Women Deliver hopes to literally propel women's advocacy on International Day of the Girl through the launch of its online funding platform, Catapult. Users will have the opportunity to end gender inequality by providing financial support for girls and programs that support them. According to Women Deliver, only 2 cents of every development dollar targets adolescent girls.
“Catapult is a connector,” said Founder, Maz Kessler. “It’s a tool for people to take direct, effective action to create change. Catapult unites online supporters with trusted organizations to help fuel the movement to end inequality for girls and women.”
Catapult builds off the success of other crowdfunding platforms like Kiva, Do Something and Kickstarter. The projects can be searched by users on the platform, and are further organized by special Catapult Curators who will highlight projects that speak to their interests. Curators include actress and advocate Maria Bello; Man Up Campaign Founder Jimmie Briggs; Bill & Melinda Gates Foundation Director of Family Health Gary Darmstadt; GirlUp Teen Advisor Co-Chair Annie Gersh; and Women Deliver President Jill Sheffield.
Users will have the opportunity to support projects like:
Narishakti – The power of women in Mumbai” – The Sanmitra Trust will provide HIV-positive women with an intensive five-day training session to learn how to create solid business plans, manage loans responsibly and set up small businesses. The program will also provide women with ARV treatment and access to support groups.
Young men’s education camps on gender and sexuality – This project will host youth camps to educate boys to take a principled stand against the root causes of commercial sexual exploitation in the Philippines.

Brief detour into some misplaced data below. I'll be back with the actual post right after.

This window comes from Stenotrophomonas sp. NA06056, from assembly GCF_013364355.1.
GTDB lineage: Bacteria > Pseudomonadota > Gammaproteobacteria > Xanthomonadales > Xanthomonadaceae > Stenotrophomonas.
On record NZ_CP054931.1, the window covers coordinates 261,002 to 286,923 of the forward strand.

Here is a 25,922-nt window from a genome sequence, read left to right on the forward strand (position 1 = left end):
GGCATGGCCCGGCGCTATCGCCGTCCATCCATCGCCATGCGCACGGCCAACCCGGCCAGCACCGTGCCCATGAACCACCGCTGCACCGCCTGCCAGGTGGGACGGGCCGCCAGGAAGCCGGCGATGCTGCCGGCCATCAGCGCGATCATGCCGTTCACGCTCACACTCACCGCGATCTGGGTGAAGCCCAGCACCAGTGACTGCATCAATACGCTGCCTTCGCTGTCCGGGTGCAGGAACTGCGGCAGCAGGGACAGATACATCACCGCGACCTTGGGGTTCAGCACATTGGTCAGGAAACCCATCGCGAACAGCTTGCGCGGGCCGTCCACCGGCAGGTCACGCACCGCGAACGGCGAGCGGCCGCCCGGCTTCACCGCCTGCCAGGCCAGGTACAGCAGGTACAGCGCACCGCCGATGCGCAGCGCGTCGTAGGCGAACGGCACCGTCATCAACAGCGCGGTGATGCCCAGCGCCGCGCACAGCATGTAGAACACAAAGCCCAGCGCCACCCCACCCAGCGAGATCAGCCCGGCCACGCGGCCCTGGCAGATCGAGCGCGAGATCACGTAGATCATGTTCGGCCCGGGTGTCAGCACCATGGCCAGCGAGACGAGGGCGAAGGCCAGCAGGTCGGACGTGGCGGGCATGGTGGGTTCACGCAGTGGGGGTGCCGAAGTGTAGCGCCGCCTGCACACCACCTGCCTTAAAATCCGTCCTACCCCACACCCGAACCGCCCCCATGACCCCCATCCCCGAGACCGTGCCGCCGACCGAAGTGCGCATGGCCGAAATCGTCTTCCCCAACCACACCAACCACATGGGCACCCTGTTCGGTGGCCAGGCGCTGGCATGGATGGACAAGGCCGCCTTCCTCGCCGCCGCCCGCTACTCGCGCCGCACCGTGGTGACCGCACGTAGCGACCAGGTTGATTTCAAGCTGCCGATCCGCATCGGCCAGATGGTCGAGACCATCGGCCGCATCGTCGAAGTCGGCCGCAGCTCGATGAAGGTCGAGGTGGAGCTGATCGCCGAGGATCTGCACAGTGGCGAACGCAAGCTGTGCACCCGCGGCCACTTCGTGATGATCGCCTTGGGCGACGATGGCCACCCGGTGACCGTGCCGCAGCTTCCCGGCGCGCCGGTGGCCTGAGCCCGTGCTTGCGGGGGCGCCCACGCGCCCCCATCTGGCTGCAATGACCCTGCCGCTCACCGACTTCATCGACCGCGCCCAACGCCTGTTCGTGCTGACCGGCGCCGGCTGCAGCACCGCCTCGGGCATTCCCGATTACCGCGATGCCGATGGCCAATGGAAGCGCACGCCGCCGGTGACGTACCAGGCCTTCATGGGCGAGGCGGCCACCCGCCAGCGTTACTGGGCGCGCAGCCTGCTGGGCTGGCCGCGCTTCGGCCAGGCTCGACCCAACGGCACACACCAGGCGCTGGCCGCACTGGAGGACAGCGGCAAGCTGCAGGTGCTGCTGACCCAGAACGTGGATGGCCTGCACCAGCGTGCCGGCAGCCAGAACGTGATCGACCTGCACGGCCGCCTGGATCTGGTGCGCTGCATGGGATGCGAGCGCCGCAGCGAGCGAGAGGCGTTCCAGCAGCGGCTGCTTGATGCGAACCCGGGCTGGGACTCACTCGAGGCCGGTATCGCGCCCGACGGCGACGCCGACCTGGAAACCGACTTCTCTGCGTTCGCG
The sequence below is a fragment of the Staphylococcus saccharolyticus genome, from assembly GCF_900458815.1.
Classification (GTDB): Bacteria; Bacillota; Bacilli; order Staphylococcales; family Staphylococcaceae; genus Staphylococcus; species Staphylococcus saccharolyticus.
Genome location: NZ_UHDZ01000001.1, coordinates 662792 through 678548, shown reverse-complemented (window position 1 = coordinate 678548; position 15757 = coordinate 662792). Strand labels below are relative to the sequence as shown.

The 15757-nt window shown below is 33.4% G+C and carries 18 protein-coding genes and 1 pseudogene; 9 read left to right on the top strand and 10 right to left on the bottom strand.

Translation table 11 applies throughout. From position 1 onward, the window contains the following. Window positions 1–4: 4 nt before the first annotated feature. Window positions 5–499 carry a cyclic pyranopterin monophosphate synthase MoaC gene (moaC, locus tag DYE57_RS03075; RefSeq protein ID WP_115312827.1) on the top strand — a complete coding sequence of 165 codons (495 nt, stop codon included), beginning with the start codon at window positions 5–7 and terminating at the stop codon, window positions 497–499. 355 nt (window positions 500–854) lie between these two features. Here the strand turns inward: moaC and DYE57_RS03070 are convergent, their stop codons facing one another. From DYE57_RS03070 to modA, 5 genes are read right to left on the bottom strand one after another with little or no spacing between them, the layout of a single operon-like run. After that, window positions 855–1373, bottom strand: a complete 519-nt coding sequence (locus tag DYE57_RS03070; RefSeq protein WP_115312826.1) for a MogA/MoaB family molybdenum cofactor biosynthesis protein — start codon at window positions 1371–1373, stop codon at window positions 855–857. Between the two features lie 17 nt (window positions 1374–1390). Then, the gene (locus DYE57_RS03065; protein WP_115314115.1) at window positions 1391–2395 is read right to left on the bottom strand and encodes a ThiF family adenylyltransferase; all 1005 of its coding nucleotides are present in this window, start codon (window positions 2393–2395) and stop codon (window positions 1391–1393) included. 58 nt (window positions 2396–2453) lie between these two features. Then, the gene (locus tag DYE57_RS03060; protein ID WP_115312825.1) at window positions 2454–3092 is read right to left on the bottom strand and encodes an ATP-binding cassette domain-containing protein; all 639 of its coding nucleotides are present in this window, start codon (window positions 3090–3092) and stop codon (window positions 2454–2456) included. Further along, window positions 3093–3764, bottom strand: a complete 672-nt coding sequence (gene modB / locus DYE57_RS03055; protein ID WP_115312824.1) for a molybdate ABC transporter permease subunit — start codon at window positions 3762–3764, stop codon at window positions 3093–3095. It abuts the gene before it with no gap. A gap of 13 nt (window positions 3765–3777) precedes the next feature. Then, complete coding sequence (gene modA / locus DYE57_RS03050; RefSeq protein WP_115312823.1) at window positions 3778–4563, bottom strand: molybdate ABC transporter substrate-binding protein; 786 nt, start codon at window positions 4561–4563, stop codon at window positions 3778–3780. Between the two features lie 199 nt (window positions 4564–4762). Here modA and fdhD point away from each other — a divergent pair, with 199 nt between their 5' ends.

One of the emerging criticisms about crowdfunding has been the ability to hold projects accountable. Whether it is an individual who uses money from a Kiva loan for things other than the development of a business or it is a musician that does not produce the album he promised on Kickstarter, ensuring that funds are used as intended is challenging.
The campaign is supported by the Bill & Melinda Gates Foundation and has set forth the goal to raise $45 million over the next three years. “I am always inspired by the commitment of women I meet in the developing world to create a better future for their families. Investing in women can be transformational for entire societies. Today reminds us that we all have a role to play in unlocking the potential of women and girls,” said Melinda Gates, co-chair of the Bill & Melinda Gates Foundation.
With celebrities in support and big name organizations behind Catapult, it stands to reason that the $45 million goal is attainable. The argument made by Catapult is that women need more funding in order to achieve their goals. Microfinance makes very much the same argument, but the results have been anecdotal and the rigorous studies call into question the claims of overall positive change.